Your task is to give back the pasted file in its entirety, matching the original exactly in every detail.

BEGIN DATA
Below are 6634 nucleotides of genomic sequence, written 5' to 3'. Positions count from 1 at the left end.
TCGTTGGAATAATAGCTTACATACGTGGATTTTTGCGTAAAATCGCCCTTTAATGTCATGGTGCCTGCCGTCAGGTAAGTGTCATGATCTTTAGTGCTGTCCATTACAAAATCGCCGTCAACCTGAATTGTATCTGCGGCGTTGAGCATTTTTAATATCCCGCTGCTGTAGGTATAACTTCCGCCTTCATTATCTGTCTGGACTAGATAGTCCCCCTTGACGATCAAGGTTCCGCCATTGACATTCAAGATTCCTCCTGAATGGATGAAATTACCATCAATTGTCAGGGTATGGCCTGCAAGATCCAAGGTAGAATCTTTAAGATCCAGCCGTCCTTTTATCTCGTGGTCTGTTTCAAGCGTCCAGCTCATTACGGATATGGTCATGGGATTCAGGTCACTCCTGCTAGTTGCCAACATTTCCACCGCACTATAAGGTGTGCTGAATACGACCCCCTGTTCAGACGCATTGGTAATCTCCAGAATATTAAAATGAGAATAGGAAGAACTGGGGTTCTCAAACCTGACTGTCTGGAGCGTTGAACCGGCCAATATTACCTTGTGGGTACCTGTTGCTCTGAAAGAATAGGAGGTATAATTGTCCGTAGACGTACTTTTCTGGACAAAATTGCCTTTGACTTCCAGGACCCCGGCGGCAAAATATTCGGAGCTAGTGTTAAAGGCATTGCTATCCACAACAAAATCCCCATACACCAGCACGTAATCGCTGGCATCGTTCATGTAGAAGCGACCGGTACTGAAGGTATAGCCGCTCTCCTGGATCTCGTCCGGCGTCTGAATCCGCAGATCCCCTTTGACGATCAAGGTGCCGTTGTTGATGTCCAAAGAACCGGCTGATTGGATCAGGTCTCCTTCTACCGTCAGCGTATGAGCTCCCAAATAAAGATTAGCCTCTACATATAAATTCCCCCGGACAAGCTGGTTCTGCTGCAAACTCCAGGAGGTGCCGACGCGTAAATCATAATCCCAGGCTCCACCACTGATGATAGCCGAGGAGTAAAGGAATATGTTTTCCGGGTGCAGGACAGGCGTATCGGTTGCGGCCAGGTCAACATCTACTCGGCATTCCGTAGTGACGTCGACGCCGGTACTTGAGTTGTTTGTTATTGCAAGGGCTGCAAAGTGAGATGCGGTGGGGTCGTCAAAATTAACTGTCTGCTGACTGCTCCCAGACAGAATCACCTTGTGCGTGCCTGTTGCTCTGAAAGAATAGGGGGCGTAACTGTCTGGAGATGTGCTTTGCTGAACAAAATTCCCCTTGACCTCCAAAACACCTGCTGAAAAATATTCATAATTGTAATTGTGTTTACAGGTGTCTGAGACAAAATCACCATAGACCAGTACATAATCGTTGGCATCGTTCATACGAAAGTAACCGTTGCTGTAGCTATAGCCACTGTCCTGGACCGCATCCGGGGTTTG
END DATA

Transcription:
Below are 6634 nucleotides of genomic sequence, written 5' to 3'. Positions count from 1 at the left end.
TCGTTGGAATAATAGCTTACATACGTGGATTTTTGCGTAAAATCGCCCTTTAATGTCATGGTGCCTGCCGTCAGGTAAGTGTCATGATCTTTAGTGCTGTCCATTACAAAATCGCCGTCAACCTGAATTGTATCTGCGGCGTTGAGCATTTTTAATATCCCGCTGCTGTAGGTATAACTTCCGCCTTCATTATCTGTCTGGACTAGATAGTCCCCCTTGACGATCAAGGTTCCGCCATTGACATTCAAGATTCCTCCTGAATGGATGAAATTACCATCAATTGTCAGGGTATGGCCTGCAAGATCCAAGGTAGAATCTTTAAGATCCAGCCGTCCTTTTATCTCGTGGTCTGTTTCAAGCGTCCAGCTCATTACGGATATGGTCATGGGATTCAGGTCACTCCTGCTAGTTGCCAACATTTCCACCGCACTATAAGGTGTGCTGAATACGACCCCCTGTTCAGACGCATTGGTAATCTCCAGAATATTAAAATGAGAATAGGAAGAACTGGGGTTCTCAAACCTGACTGTCTGGAGCGTTGAACCGGCCAATATTACCTTGTGGGTACCTGTTGCTCTGAAAGAATAGGAGGTATAATTGTCCGTAGACGTACTTTTCTGGACAAAATTGCCTTTGACTTCCAGGACCCCGGCGGCAAAATATTCGGAGCTAGTGTTAAAGGCATTGCTATCCACAACAAAATCCCCATACACCAGCACGTAATCGCTGGCATCGTTCATGTAGAAGCGACCGGTACTGAAGGTATAGCCGCTCTCCTGGATCTCGTCCGGCGTCTGAATCCGCAGATCCCCTTTGACGATCAAGGTGCCGTTGTTGATGTCCAAAGAACCGGCTGATTGGATCAGGTCTCCTTCTACCGTCAGCGTATGAGCTCCCAAATAAAGATTAGCCTCTACATATAAATTCCCCCGGACAAGCTGGTTCTGCTGCAAACTCCAGGAGGTGCCGACGCGTAAATCATAATCCCAGGCTCCACCACTGATGATAGCCGAGGAGTAAAGGAATATGTTTTCCGGGTGCAGGACAGGCGTATCGGTTGCGGCCAGGTCAACATCTACTCGGCATTCCGTAGTGACGTCGACGCCGGTACTTGAGTTGTTTGTTATTGCAAGGGCTGCAAAGTGAGATGCGGTGGGGTCGTCAAAATTAACTGTCTGCTGACTGCTCCCAGACAGAATCACCTTGTGCGTGCCTGTTGCTCTGAAAGAATAGGGGGCGTAACTGTCTGGAGATGTGCTTTGCTGAACAAAATTCCCCTTGACCTCCAAAACACCTGCTGAAAAATATTCATAATTGTAATTGTGTTTACAGGTGTCTGAGACAAAATCACCATAGACCAGTACATAATCGTTGGCATCGTTCATACGAAAGTAACCGTTGCTGTAGCTATAGCCACTGTCCTGGACCGCATCCGGGGTTTG